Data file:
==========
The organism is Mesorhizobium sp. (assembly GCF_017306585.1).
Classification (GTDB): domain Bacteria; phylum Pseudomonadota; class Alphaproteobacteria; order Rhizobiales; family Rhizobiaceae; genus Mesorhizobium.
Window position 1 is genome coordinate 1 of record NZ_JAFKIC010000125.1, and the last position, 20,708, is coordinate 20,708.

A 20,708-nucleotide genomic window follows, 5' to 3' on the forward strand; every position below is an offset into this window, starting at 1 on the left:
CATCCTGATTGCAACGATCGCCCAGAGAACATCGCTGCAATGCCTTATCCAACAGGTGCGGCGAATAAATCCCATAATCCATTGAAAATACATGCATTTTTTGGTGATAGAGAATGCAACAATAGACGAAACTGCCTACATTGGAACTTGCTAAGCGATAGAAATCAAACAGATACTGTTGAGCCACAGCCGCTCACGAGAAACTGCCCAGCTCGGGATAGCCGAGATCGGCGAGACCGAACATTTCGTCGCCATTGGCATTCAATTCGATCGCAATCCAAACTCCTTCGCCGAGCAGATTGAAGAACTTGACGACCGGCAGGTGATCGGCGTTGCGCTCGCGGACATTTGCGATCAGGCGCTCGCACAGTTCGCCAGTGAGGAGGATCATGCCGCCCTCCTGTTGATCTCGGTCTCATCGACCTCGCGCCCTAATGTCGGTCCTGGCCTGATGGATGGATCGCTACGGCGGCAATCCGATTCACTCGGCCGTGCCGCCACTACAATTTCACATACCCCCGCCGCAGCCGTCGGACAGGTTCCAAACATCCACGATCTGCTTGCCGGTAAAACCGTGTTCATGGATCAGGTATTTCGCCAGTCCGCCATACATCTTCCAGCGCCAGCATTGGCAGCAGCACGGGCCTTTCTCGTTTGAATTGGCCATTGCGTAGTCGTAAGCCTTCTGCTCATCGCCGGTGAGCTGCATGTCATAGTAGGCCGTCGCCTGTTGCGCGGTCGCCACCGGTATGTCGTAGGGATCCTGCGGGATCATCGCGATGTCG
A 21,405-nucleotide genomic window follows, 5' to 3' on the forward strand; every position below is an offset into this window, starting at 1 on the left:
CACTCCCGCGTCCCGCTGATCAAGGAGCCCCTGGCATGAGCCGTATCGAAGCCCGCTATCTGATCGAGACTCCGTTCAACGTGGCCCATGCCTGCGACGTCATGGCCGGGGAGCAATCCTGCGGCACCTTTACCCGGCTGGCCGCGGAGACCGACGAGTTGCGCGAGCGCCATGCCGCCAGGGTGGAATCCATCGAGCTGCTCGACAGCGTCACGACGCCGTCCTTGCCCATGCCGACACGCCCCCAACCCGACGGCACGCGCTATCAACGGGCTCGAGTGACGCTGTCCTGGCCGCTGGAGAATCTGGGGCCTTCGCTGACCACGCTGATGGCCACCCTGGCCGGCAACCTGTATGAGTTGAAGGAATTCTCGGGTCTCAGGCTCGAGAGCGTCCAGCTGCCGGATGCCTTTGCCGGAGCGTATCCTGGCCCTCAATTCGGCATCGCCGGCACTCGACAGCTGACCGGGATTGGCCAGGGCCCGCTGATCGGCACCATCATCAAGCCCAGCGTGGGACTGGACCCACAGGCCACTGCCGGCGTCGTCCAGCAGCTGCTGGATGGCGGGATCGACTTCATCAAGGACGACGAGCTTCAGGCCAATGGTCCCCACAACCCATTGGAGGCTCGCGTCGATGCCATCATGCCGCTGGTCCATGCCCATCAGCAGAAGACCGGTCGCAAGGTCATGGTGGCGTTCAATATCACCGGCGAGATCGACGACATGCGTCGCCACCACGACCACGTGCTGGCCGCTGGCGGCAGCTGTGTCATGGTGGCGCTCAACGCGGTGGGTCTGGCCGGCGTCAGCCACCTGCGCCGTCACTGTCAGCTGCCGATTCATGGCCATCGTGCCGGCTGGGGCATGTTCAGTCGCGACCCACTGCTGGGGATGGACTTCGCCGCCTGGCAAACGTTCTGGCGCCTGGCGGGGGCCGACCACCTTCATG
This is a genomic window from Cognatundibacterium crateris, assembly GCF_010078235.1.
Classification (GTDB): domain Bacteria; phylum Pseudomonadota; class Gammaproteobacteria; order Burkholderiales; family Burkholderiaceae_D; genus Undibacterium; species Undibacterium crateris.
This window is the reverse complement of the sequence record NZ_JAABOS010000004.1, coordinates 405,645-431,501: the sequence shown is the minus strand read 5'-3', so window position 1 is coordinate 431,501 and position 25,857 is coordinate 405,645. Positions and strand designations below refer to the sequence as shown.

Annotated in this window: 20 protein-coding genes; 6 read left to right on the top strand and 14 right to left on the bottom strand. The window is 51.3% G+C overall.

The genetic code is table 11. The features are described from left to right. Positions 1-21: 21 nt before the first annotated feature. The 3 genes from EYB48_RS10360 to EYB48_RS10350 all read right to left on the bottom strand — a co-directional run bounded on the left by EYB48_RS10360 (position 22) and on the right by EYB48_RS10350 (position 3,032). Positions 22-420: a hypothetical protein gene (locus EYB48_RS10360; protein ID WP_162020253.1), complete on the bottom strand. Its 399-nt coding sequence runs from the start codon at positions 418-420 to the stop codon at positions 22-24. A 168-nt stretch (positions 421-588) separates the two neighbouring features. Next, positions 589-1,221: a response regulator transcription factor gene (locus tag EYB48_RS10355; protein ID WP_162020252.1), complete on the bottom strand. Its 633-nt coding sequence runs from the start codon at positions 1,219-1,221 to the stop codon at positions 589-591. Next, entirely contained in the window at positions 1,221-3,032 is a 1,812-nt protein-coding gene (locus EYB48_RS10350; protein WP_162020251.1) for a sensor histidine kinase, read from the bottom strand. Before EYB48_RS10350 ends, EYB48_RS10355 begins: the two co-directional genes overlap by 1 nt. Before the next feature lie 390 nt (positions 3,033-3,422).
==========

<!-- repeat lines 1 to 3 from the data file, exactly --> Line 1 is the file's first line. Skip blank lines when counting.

The organism is Mesorhizobium sp. (assembly GCF_017306585.1).
Classification (GTDB): domain Bacteria; phylum Pseudomonadota; class Alphaproteobacteria; order Rhizobiales; family Rhizobiaceae; genus Mesorhizobium.
Window position 1 is genome coordinate 1 of record NZ_JAFKIC010000125.1, and the last position, 20,708, is coordinate 20,708.